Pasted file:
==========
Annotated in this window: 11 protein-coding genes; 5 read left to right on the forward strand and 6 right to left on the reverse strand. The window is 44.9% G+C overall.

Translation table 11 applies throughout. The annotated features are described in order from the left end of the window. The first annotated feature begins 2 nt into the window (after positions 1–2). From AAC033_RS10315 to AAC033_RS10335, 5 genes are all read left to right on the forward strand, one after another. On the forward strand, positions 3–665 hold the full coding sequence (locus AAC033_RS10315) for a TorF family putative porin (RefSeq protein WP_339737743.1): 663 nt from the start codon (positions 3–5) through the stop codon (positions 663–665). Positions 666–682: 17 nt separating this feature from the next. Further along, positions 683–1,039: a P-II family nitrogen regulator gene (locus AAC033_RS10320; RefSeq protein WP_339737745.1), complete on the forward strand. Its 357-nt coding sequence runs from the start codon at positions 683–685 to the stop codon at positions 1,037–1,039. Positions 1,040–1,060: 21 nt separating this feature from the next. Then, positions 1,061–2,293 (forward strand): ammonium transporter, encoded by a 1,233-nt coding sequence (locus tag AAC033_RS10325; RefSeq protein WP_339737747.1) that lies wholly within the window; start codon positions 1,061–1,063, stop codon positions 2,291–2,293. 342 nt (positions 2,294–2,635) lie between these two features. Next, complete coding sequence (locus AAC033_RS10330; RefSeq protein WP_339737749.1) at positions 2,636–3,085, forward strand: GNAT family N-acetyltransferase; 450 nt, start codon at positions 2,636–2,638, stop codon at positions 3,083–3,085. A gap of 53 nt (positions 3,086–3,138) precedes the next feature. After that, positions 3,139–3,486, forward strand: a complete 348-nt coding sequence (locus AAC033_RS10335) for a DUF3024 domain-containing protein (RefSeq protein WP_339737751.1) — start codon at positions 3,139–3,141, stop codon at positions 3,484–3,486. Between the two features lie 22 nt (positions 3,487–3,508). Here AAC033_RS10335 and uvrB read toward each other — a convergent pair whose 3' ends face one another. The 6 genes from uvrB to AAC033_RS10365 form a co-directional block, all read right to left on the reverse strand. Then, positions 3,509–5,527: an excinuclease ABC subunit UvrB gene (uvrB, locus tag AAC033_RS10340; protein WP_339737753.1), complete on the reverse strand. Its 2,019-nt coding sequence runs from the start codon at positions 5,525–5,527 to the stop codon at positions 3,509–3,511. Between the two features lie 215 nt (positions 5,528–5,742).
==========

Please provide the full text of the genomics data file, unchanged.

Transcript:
Annotated in this window: 11 protein-coding genes; 5 read left to right on the forward strand and 6 right to left on the reverse strand. The window is 44.9% G+C overall.

Translation table 11 applies throughout. The annotated features are described in order from the left end of the window. The first annotated feature begins 2 nt into the window (after positions 1–2). From AAC033_RS10315 to AAC033_RS10335, 5 genes are all read left to right on the forward strand, one after another. On the forward strand, positions 3–665 hold the full coding sequence (locus AAC033_RS10315) for a TorF family putative porin (RefSeq protein WP_339737743.1): 663 nt from the start codon (positions 3–5) through the stop codon (positions 663–665). Positions 666–682: 17 nt separating this feature from the next. Further along, positions 683–1,039: a P-II family nitrogen regulator gene (locus AAC033_RS10320; RefSeq protein WP_339737745.1), complete on the forward strand. Its 357-nt coding sequence runs from the start codon at positions 683–685 to the stop codon at positions 1,037–1,039. Positions 1,040–1,060: 21 nt separating this feature from the next. Then, positions 1,061–2,293 (forward strand): ammonium transporter, encoded by a 1,233-nt coding sequence (locus tag AAC033_RS10325; RefSeq protein WP_339737747.1) that lies wholly within the window; start codon positions 1,061–1,063, stop codon positions 2,291–2,293. 342 nt (positions 2,294–2,635) lie between these two features. Next, complete coding sequence (locus AAC033_RS10330; RefSeq protein WP_339737749.1) at positions 2,636–3,085, forward strand: GNAT family N-acetyltransferase; 450 nt, start codon at positions 2,636–2,638, stop codon at positions 3,083–3,085. A gap of 53 nt (positions 3,086–3,138) precedes the next feature. After that, positions 3,139–3,486, forward strand: a complete 348-nt coding sequence (locus AAC033_RS10335) for a DUF3024 domain-containing protein (RefSeq protein WP_339737751.1) — start codon at positions 3,139–3,141, stop codon at positions 3,484–3,486. Between the two features lie 22 nt (positions 3,487–3,508). Here AAC033_RS10335 and uvrB read toward each other — a convergent pair whose 3' ends face one another. The 6 genes from uvrB to AAC033_RS10365 form a co-directional block, all read right to left on the reverse strand. Then, positions 3,509–5,527: an excinuclease ABC subunit UvrB gene (uvrB, locus tag AAC033_RS10340; protein WP_339737753.1), complete on the reverse strand. Its 2,019-nt coding sequence runs from the start codon at positions 5,525–5,527 to the stop codon at positions 3,509–3,511. Between the two features lie 215 nt (positions 5,528–5,742).